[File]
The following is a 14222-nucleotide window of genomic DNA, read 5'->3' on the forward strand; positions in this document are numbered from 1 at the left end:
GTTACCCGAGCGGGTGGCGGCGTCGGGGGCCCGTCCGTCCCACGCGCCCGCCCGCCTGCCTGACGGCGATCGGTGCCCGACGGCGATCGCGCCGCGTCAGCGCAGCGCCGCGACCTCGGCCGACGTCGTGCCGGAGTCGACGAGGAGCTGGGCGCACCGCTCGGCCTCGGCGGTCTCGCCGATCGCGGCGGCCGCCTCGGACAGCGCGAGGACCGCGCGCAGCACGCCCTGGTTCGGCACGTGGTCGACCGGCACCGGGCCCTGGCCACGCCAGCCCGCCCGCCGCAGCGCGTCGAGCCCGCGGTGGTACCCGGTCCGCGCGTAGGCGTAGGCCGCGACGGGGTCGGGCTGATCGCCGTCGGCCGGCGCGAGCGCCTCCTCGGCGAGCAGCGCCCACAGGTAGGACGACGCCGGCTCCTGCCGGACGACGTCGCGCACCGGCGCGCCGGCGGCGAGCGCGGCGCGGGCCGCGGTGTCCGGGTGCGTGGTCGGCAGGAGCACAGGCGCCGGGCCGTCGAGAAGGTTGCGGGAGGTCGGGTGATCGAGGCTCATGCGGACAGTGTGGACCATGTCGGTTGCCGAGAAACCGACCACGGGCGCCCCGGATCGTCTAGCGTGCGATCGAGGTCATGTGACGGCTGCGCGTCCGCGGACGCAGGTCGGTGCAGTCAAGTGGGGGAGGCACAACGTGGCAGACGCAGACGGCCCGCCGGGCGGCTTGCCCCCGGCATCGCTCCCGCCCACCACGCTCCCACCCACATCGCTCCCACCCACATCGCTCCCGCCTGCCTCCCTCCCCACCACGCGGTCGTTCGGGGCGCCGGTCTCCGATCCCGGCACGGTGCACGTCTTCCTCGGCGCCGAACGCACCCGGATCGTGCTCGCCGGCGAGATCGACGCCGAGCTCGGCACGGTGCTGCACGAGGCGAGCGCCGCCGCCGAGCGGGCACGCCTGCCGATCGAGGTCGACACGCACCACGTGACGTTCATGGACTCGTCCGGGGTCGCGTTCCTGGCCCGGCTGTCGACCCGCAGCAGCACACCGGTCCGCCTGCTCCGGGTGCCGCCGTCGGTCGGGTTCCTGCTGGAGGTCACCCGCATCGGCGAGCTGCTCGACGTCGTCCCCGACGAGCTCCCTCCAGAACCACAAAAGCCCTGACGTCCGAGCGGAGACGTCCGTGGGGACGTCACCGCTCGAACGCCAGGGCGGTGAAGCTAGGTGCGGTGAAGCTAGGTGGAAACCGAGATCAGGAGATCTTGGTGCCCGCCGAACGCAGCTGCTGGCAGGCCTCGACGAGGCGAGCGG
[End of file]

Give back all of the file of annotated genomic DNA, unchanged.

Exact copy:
The following is a 14222-nucleotide window of genomic DNA, read 5'->3' on the forward strand; positions in this document are numbered from 1 at the left end:
GTTACCCGAGCGGGTGGCGGCGTCGGGGGCCCGTCCGTCCCACGCGCCCGCCCGCCTGCCTGACGGCGATCGGTGCCCGACGGCGATCGCGCCGCGTCAGCGCAGCGCCGCGACCTCGGCCGACGTCGTGCCGGAGTCGACGAGGAGCTGGGCGCACCGCTCGGCCTCGGCGGTCTCGCCGATCGCGGCGGCCGCCTCGGACAGCGCGAGGACCGCGCGCAGCACGCCCTGGTTCGGCACGTGGTCGACCGGCACCGGGCCCTGGCCACGCCAGCCCGCCCGCCGCAGCGCGTCGAGCCCGCGGTGGTACCCGGTCCGCGCGTAGGCGTAGGCCGCGACGGGGTCGGGCTGATCGCCGTCGGCCGGCGCGAGCGCCTCCTCGGCGAGCAGCGCCCACAGGTAGGACGACGCCGGCTCCTGCCGGACGACGTCGCGCACCGGCGCGCCGGCGGCGAGCGCGGCGCGGGCCGCGGTGTCCGGGTGCGTGGTCGGCAGGAGCACAGGCGCCGGGCCGTCGAGAAGGTTGCGGGAGGTCGGGTGATCGAGGCTCATGCGGACAGTGTGGACCATGTCGGTTGCCGAGAAACCGACCACGGGCGCCCCGGATCGTCTAGCGTGCGATCGAGGTCATGTGACGGCTGCGCGTCCGCGGACGCAGGTCGGTGCAGTCAAGTGGGGGAGGCACAACGTGGCAGACGCAGACGGCCCGCCGGGCGGCTTGCCCCCGGCATCGCTCCCGCCCACCACGCTCCCACCCACATCGCTCCCACCCACATCGCTCCCGCCTGCCTCCCTCCCCACCACGCGGTCGTTCGGGGCGCCGGTCTCCGATCCCGGCACGGTGCACGTCTTCCTCGGCGCCGAACGCACCCGGATCGTGCTCGCCGGCGAGATCGACGCCGAGCTCGGCACGGTGCTGCACGAGGCGAGCGCCGCCGCCGAGCGGGCACGCCTGCCGATCGAGGTCGACACGCACCACGTGACGTTCATGGACTCGTCCGGGGTCGCGTTCCTGGCCCGGCTGTCGACCCGCAGCAGCACACCGGTCCGCCTGCTCCGGGTGCCGCCGTCGGTCGGGTTCCTGCTGGAGGTCACCCGCATCGGCGAGCTGCTCGACGTCGTCCCCGACGAGCTCCCTCCAGAACCACAAAAGCCCTGACGTCCGAGCGGAGACGTCCGTGGGGACGTCACCGCTCGAACGCCAGGGCGGTGAAGCTAGGTGCGGTGAAGCTAGGTGGAAACCGAGATCAGGAGATCTTGGTGCCCGCCGAACGCAGCTGCTGGCAGGCCTCGACGAGGCGAGCGG